Rituximab (IDEC-C2B8) is a chimeric antibody that binds to the B-cell surface antigen CD20. Rituximab has significant activity in follicular non-Hodgkin lymphomas. Much less is known about the effects in chronic lymphocytic leukemia (CLL). We have initiated a phase II trial to evaluate the efficacy and safety of rituximab in patients with CD20+ pretreated CLL. To avoid the rituximab-associated toxicity, we restricted the tumor cell load, as measured by the number of circulating lymphocytes and the spleen size, in the first 2 cohorts of patients included in the study. Patients received 4 intravenous infusions of 375 mg/m2 once a week over a period of 1 month. Of the 28 patients evaluable for response, 7 patients showed a partial remission (National Cancer Institute criteria) lasting for a median of 20 weeks, with 1 patient still in remission after 71 weeks. Based on lymphocyte counts only, we found at least a 50% reduction of lymphocyte counts lasting for at least 4 weeks in 13 (45%) of 29 patients. Fifteen patients from 3 institutions were monitored for the immunophenotype profile of lymphocyte subsets. The number of CD5+CD20+ cells decreased significantly and remained low until day 28 after therapy. T-cell counts were not affected. With the exception of one rituximab-related death, adverse events in the remaining patients were mild. The results suggest that rituximab has clinical activity in pretreated patients with B-CLL. Toxicity is tolerable. Response duration after withdrawal of rituximab is rather short. Therefore, other modes of application and the combination with other agents need to be tested.

Introduction

Rituximab (IDEC-C2B8) is a chimeric antibody that binds to the B-cell surface antigen CD20. It has been approved for use in relapsed or refractory low-grade follicular lymphoma. Phase II trials in patients with low-grade non-Hodgkin lymphoma (NHL) have demonstrated response rates ranging from 48% to 62%.1-3The overall response rate rose to 95% in 38 of 40 patients when rituximab was administered in combination with chemotherapy. Among patients with mantle cell lymphoma, the response rate was only 30%.4,5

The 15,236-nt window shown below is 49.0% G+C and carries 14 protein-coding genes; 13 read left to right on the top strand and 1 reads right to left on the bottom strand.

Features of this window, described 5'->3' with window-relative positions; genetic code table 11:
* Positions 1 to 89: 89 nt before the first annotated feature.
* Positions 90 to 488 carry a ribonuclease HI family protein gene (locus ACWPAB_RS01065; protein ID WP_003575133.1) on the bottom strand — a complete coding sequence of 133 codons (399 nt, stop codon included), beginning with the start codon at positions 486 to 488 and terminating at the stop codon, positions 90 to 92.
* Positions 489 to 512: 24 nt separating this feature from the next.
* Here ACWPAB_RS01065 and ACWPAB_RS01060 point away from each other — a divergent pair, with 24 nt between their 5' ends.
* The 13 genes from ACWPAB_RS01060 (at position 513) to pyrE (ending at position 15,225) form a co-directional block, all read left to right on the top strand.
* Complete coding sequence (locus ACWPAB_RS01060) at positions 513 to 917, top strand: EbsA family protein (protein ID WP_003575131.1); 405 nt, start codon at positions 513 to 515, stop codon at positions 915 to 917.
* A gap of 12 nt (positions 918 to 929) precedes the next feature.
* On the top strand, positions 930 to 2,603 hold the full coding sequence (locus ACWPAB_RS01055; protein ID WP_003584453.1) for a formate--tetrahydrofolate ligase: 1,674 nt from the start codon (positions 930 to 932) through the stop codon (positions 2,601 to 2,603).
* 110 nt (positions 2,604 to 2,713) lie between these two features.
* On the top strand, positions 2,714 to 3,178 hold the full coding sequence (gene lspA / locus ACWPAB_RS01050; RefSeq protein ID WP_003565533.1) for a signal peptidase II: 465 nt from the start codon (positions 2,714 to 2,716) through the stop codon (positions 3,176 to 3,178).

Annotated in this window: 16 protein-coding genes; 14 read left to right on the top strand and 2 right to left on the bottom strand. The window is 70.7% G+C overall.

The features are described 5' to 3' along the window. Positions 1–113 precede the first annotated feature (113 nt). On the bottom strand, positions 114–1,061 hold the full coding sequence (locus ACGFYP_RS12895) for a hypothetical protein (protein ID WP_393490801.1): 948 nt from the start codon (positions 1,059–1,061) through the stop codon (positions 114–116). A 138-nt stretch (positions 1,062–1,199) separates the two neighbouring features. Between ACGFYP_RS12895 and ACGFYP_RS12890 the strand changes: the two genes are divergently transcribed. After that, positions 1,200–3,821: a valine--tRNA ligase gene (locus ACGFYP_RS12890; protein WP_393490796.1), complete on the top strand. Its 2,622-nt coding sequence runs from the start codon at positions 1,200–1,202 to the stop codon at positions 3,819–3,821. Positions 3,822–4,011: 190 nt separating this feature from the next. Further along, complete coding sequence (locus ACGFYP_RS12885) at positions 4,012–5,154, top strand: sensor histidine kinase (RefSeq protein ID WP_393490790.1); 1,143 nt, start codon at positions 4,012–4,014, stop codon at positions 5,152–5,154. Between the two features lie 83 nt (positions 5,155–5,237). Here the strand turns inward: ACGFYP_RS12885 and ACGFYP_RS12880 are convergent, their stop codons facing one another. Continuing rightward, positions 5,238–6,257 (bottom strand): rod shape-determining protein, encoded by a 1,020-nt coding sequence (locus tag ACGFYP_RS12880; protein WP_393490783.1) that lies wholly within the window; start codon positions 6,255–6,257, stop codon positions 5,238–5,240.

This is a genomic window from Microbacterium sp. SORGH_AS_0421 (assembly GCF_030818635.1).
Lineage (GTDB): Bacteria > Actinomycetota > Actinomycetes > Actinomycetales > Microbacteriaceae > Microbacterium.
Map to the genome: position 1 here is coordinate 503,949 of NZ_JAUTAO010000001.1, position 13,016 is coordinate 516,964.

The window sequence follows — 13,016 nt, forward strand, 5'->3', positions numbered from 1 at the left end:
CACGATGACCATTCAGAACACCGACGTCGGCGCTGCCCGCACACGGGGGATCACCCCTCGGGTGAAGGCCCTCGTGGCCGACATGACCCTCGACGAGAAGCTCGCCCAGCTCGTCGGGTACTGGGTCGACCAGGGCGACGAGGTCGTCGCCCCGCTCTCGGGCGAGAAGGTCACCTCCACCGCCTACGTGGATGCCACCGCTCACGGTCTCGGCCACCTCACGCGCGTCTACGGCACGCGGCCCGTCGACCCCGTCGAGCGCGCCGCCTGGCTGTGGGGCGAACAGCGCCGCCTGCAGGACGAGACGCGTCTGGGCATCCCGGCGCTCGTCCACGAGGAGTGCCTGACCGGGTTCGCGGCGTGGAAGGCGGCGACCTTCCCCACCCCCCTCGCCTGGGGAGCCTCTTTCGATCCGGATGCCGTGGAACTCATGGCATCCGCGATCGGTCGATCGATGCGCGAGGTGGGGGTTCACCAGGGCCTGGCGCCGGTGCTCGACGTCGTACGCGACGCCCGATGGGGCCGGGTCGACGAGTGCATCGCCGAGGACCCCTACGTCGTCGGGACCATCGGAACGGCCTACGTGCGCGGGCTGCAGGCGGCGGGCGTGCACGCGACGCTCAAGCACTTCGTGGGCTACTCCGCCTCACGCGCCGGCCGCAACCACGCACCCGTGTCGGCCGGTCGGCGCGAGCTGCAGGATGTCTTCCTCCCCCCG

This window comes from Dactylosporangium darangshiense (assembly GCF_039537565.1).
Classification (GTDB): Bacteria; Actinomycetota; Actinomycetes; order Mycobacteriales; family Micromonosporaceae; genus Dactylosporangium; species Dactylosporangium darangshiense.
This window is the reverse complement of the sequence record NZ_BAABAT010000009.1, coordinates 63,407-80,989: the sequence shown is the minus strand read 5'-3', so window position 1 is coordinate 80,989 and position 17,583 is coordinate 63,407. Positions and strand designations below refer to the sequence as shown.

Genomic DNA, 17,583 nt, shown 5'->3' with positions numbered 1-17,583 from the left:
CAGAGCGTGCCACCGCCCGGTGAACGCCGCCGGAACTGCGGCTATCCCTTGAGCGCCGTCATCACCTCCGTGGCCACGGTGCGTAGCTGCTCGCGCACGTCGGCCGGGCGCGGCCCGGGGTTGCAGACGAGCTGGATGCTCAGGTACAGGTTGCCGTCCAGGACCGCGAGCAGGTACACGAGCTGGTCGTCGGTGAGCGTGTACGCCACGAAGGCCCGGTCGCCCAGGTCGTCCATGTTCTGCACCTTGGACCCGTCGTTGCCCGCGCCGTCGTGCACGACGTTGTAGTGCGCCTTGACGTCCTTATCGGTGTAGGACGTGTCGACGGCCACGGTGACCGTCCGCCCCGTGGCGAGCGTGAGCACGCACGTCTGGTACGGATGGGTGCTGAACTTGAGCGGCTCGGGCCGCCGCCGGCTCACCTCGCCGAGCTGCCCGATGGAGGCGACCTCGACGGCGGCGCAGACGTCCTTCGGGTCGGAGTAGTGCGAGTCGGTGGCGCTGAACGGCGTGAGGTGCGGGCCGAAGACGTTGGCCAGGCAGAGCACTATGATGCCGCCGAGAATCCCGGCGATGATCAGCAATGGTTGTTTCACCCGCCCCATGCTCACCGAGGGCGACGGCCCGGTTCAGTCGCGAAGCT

In most trials, rituximab was administered as 4 weekly infusions of 375 mg/m2. For the treatment of patients with relapsing or refractory aggressive lymphoma (diffuse large B-cell lymphoma and mantle cell lymphoma), 8 weekly infusions at a dose of 375 mg/m2 in arm A or 1 infusion of 375 mg/m2followed by 7 weekly infusions of 500 mg/m2 in arm B have been compared. A total of 5 complete responses and 12 partial responses were observed among the 54 enrolled patients, with no difference between the 2 schedules.6 

The CD20 antigen expression is restricted to the B-cell lineage, including most B-cell neoplasias. The immunophenotype of B-cell chronic lymphocytic leukemia (B-CLL) shows the expression of B-cell–associated antigens (CD19, CD20, CD79a) as well as CD5 and CD23.7However, the levels of CD20 expressed in B-CLL are lower than in other NHLs. This may explain why clinical trials with rituximab in CLL are rare.8,9 To test the safety and efficacy of rituximab as a single agent in CLL, a phase II study was initiated by the German CLL Study Group.

High tumor cell load in peripheral blood was associated with severe side effects upon administration of rituximab. This phenomenon may be induced by rapid tumor lysis and a release of large amounts of cytokines.10-13 To reduce the potential toxicity of rituximab, we excluded patients with a very high tumor cell load, as measured by lymphocyte numbers in the blood and by spleen size, in the first 2 cohorts of 5 patients.